Federal courts have twice this month spanked the EEOC, once with a written reprimand that “‘J’accuse!’ is not enough in court,” and, in an unrelated case, by ordering it to pay an Ohio company $2.6 million in legal fees and costs.
The financial award is one of the largest ever against the Equal Employment Opportunity Commission.
A common theme in both decisions is the thin basis the EEOC had when it filed sued against Cintas, a Cincinnati uniform supplier, and Bloomberg News.
In the former case, the district court approvingly quoted Cintas’ lawyers, saying “the EEOC engaged in a ‘reckless “sue first, ask questions later” strategy.'”
No attempt at conciliation or investigation
What earned the EEOC the court award and the judge’s ire was that after being involved in the gender discrimination case for several years, the EEOC made no attempt at conciliation, nor did it investigate, until after it filed suit, the claims of the women who initially brought the case against Cintas 11 years ago.
It’s a complicated case, and the decision handed down earlier in August deals entirely with the award of fees and expenses. Months before, the same court had dismissed the suit on the same basis it later agreed to order the EEOC to reimburse Cintas for legal fees and expenses.
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In an analysis of the decision on fees, labor lawyers with the firm Seyfarth Shaw, which was not involved in the Cintas case, called it a “resounding defeat for the EEOC’s systemic litigation program.” The “good news,” says Seyfarth Shaw, is that now “employers have ammunition to make the government think twice about bringing and/or continuing to prosecute facially meritless claims.”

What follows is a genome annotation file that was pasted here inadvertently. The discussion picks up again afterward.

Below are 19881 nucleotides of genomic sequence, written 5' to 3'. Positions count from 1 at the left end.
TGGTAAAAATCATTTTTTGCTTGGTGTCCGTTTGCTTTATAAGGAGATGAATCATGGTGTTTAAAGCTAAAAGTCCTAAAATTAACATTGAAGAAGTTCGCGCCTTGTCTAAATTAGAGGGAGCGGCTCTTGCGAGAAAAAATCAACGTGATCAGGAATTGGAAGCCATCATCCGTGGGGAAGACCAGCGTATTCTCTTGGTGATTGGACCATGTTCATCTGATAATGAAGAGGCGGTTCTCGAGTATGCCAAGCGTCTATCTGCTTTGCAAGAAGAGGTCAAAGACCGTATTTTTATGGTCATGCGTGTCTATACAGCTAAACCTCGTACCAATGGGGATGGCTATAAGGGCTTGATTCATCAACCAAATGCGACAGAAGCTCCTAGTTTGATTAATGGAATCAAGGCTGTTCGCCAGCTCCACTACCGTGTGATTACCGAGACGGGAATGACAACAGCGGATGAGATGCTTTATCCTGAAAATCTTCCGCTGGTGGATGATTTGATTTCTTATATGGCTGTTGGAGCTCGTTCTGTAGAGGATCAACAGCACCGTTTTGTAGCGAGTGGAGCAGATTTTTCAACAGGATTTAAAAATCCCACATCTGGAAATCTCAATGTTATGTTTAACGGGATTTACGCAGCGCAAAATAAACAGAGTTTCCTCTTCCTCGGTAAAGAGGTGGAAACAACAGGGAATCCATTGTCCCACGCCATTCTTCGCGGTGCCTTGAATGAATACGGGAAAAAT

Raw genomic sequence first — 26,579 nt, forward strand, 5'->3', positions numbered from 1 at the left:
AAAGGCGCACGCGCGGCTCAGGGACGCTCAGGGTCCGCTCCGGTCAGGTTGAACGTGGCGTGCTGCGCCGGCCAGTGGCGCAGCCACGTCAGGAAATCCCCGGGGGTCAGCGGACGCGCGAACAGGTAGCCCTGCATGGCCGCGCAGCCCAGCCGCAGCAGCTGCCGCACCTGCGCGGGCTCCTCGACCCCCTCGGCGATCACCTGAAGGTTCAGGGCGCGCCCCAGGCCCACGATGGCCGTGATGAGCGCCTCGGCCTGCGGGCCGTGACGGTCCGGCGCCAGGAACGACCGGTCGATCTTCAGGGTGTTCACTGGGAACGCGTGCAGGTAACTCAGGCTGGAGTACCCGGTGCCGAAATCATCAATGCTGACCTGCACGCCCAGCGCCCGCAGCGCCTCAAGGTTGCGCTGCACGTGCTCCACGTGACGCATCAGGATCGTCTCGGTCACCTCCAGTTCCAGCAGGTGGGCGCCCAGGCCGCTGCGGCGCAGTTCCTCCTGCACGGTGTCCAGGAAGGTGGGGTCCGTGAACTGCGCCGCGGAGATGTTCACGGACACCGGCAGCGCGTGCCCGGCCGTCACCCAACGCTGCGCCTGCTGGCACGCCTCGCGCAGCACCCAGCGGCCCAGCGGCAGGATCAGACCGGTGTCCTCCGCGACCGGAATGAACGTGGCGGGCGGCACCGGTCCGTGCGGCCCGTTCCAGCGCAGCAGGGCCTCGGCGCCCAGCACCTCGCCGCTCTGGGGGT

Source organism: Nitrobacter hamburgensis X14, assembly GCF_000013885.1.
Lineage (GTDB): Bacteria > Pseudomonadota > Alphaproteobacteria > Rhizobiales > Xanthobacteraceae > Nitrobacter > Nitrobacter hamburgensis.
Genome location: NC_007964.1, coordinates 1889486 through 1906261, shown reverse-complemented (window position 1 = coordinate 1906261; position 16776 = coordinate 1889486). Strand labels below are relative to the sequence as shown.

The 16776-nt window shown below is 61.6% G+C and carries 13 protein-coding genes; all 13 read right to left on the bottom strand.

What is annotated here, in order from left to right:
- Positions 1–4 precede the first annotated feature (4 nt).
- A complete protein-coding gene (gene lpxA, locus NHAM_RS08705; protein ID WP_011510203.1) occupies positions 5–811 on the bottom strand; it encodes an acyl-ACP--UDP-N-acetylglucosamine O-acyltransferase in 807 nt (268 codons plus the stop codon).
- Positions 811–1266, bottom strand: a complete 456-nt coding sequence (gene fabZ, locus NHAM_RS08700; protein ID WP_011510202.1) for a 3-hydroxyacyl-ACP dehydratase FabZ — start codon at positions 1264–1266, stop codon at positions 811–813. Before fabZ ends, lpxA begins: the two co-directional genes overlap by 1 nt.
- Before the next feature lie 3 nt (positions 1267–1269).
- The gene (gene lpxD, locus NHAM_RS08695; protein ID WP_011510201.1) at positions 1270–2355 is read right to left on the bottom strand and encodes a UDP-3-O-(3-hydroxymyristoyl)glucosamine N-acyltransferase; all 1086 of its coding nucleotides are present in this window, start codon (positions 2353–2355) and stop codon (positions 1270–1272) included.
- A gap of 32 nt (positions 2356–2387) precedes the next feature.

In the second defeat for the EEOC, a New York federal judge ruled against the agency in its suit against Bloomberg in which it claimed the financial news service discriminated against pregnant employees and those just returning from maternity leave. “J’accuse is not enough,” said the court. “Evidence is required.”
Instead of discrimination, the court said the case actually revolves around the issue of work/life balance. It cited Bloomberg’s Code of Standards, in which it states that the company is “is your livelihood and your first obligation.”
The court wrote:
The EEOC’s pattern or practice claim does not demonstrate a policy of discrimination at Bloomberg. It amounts to a judgment that Bloomberg, as a company policy, does not provide its employee mothers with a sufficient work-life balance…
The law does not mandate “work-life balance.” It does not require companies to ignore employees’ work-family tradeoffs — and they are tradeoffs — when deciding about employee pay and promotions. It does not require that companies treat pregnant women and mothers better or more leniently than others. All of these things may be desirable, they may make business sense, and they may be forward thinking. But they are not required by law.”